Manchester      “The Organizer” was screening at the Friends Meeting House today, and the members and leaders of the newly organized ACORN branch in Manchester were working, so I had the opportunity to not only visit, but also observe and work from the People’s History Museum and The Left Bank café and bar.  What a great way to tell the story of people’s struggles for democracy in civic life and a voice in the workplace and political space.

Fittingly, the museum is located in the Spinningfield district, named for all of the spinning mills that heralded the Industrial Revolution virtually birthed in Manchester.  Additionally, signaling the working-class roots that made Manchester wealthy and imprinted the politics for years, the museum is retrofitted into an old pump house along the river with some remnants of its former life still visible. The museum was supported by labor unions in the United Kingdom, but also the European Union, national arts councils, and, importantly the Manchester City Council, but don’t think that diluted the message of the museum:  this is people’s history.

The museum had many, many strengths.  Viewers were encouraged to participate.  Pushing buttons meant hearing historic speeches by politicians of all stripes, union leaders, and others.  At one-point yellow police tape was on the floor and when I walked across the entryway and picket line chanting greeted me as it if I had cross the line during a strike, making the experience very realistic and dramatic.  Speckled throughout in various time periods visitors were encouraged to open suitcases to see what people might have being carrying or wearing at the time, or visitors could try on hats that union leaders and managers might have worn. Visitors could open cubbyholes to see whole exhibits.  Very smart!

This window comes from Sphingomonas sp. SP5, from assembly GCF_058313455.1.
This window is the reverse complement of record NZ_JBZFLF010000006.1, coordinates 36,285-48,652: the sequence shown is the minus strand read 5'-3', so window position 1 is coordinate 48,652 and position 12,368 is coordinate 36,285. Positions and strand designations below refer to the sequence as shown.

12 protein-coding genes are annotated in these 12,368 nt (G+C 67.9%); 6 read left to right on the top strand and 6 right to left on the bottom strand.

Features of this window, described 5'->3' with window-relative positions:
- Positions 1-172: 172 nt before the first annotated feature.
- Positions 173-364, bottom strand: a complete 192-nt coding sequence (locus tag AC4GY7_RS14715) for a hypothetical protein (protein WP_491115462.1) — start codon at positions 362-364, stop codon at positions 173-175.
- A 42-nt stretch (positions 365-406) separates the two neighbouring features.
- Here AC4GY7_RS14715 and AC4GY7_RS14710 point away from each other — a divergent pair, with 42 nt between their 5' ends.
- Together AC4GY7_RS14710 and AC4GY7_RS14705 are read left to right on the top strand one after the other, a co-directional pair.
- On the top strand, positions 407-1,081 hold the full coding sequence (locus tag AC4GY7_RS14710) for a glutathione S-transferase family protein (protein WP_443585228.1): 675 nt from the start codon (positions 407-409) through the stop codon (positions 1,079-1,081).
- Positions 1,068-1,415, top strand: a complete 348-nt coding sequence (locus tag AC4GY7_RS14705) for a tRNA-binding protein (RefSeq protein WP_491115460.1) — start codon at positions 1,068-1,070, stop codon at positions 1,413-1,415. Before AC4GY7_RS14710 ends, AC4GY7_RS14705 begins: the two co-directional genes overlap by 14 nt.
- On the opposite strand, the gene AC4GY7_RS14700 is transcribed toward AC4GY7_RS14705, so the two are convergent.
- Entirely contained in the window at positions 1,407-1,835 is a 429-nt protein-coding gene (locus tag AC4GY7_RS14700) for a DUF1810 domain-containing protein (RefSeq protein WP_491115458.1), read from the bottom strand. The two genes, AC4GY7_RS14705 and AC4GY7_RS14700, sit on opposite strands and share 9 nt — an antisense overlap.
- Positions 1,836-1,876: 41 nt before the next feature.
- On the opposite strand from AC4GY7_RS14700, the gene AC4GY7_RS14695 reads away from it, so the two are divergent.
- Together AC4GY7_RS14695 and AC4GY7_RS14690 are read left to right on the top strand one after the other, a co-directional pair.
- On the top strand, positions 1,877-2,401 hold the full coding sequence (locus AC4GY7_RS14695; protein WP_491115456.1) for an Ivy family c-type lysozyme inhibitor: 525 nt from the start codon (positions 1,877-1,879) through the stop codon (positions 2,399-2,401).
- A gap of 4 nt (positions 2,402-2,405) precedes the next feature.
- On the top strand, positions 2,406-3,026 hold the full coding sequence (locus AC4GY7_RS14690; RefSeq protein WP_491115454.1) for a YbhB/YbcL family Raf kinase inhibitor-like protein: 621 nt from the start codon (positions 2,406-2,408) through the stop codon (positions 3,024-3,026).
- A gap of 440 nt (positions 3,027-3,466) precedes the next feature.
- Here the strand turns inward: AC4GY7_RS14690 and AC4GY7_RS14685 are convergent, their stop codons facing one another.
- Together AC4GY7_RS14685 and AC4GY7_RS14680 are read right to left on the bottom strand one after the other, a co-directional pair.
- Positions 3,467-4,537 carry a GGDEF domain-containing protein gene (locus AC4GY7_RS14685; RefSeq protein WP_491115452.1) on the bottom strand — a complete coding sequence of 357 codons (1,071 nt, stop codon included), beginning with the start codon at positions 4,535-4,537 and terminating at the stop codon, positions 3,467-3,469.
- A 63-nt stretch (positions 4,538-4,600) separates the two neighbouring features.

The museum was also aided tremendously by dramatic visuals.  Sweeping and intricate banners made by early trades group for their meetings and demonstrations were as creative as tapestries we saw only days earlier in the National Museum of Wales in Cardiff.  Posters for demonstrations or political rallies both modern and one-hundred or more years old were fascinating and forceful.  The sections on the suffragette movement and the fight to win the vote for women in England were outstanding, especially the separate pride in Mrs. Pankhurst from Manchester, as they called their native daughter and key leader of the fight.

The development of political struggles from the Levellers and Chartists to the Communist and radical elements as well as the more mainstream Labour Party were well documented.  One amazing illustration on a wall running from floor to ceiling several stories up showed a timeline of British history and the various movements, strikes, demonstrations, and repression that marked the time to either victory or defeat.

Workers, women, and various voices were celebrated everywhere here, as well.  Critically, the museum was not simply about organizations, winners and losers, but the importance of struggle itself.  The People’s History Museum’s motto tellingly was: “There have always been ideas worth fighting for.”